James Forsyth

<strong>Is it our guilt that makes us so critical of Britney?</strong>

<strong>Is it our guilt that makes us so critical of Britney?</strong>
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Ayleet Waldman has a sure to be controversial piece in this week’s New York Magazine arguing that the reason society is so keen to jump on bad mothers like Britney Spears is because mothers are acutely aware of their own failings. As Waldman writes,

The single defining characteristic of iconic Good Motherhood is self-abnegation. Her day is constructed around her children’s health and happiness, and her own needs and ambitions are relevant only in relation to theirs. If a Good Mother works, she does so only if it doesn’t harm her children, or if her failing to earn an income would make them worse off. She takes care of herself for their sake, to make them better people: “She is in shape and works outside of the home so she can be a good role model.”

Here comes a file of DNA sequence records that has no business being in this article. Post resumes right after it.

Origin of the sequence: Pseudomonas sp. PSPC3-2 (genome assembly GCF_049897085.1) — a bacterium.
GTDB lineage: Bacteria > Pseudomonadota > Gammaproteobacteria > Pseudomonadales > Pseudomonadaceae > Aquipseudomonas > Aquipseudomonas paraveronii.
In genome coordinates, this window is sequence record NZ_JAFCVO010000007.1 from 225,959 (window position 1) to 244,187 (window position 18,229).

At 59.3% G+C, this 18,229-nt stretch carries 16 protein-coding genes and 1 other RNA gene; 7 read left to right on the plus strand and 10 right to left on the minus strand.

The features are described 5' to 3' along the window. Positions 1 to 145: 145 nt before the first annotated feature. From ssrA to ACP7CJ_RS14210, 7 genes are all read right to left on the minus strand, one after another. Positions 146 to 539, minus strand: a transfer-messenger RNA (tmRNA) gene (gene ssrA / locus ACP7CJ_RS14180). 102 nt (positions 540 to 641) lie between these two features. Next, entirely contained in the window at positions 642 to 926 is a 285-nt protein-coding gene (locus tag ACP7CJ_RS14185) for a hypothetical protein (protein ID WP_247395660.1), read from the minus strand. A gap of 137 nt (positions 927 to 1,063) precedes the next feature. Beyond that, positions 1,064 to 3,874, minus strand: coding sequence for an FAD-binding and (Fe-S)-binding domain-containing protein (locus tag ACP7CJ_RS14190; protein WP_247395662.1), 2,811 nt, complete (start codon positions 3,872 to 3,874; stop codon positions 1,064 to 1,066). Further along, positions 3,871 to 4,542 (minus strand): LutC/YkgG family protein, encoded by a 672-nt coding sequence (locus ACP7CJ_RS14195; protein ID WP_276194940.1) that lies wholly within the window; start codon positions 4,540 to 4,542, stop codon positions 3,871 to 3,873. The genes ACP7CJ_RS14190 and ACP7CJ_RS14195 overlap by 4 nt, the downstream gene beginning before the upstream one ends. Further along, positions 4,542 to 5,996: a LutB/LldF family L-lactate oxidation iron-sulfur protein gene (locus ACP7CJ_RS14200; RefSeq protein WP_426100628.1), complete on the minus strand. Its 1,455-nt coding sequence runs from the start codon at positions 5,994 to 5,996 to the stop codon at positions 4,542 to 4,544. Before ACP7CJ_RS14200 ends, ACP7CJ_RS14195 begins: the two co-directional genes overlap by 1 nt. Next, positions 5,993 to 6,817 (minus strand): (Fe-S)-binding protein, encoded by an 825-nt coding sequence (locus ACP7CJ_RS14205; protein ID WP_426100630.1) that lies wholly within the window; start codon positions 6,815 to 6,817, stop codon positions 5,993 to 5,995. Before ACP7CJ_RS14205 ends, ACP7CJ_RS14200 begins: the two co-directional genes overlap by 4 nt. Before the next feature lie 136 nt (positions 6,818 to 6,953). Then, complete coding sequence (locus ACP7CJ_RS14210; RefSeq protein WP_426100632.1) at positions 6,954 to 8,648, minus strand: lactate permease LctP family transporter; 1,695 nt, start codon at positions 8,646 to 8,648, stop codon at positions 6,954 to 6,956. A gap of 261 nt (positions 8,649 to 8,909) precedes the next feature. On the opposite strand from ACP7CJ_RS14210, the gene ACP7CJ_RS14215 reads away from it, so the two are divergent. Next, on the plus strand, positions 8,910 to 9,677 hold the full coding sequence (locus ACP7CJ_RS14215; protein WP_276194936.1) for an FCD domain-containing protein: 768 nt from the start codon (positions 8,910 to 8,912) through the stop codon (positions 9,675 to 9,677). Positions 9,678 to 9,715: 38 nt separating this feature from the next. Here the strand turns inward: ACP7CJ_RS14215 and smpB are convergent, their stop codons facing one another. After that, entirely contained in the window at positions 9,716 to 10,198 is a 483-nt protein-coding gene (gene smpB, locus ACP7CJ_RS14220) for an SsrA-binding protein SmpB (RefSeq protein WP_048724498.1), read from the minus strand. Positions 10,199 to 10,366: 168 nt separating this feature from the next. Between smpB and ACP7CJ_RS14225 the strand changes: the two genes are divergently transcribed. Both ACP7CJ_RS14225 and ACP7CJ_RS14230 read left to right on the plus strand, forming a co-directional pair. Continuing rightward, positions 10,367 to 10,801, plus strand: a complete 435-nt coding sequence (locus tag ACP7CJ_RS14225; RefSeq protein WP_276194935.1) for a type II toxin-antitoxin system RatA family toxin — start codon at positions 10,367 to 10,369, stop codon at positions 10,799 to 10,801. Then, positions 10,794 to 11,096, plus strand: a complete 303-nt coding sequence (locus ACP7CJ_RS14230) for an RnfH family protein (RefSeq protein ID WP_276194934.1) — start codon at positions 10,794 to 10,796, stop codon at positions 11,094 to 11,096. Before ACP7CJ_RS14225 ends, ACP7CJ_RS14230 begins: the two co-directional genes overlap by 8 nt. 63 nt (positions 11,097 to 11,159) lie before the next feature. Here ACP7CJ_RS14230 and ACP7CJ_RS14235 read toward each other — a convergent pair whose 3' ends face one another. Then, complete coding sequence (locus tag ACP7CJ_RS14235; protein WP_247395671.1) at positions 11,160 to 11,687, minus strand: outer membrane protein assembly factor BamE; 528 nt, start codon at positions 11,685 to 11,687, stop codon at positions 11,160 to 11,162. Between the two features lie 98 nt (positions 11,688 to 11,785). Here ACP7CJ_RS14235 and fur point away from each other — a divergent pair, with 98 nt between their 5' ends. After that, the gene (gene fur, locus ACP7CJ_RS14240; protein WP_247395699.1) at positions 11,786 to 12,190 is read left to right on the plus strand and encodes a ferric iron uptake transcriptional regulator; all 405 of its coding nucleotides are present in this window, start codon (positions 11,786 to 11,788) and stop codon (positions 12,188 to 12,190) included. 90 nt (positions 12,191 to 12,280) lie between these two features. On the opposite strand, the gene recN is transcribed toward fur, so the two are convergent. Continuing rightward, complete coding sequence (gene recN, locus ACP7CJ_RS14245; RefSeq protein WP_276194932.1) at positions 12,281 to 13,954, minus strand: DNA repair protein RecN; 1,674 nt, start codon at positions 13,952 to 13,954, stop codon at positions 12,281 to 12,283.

Being a Good Father is a reasonable, attainable goal; you need only be present and supportive. Being a Good Mother, as defined by mothers themselves, is impossible.

One way to find consolation in the face of all this failure and guilt is to judge ourselves not against the impossible standard of the Good Mother but against the fun-house-mirror-image Bad Mother. By defining for us the kind of mother we’re not, the Bad Mother makes it easier for us to live with what we are.”

I’m sceptical of the argument but it is well worth reading the whole thing.

Written byJames Forsyth

James Forsyth is Political Editor of the Spectator. He is also a columnist in The Sun.

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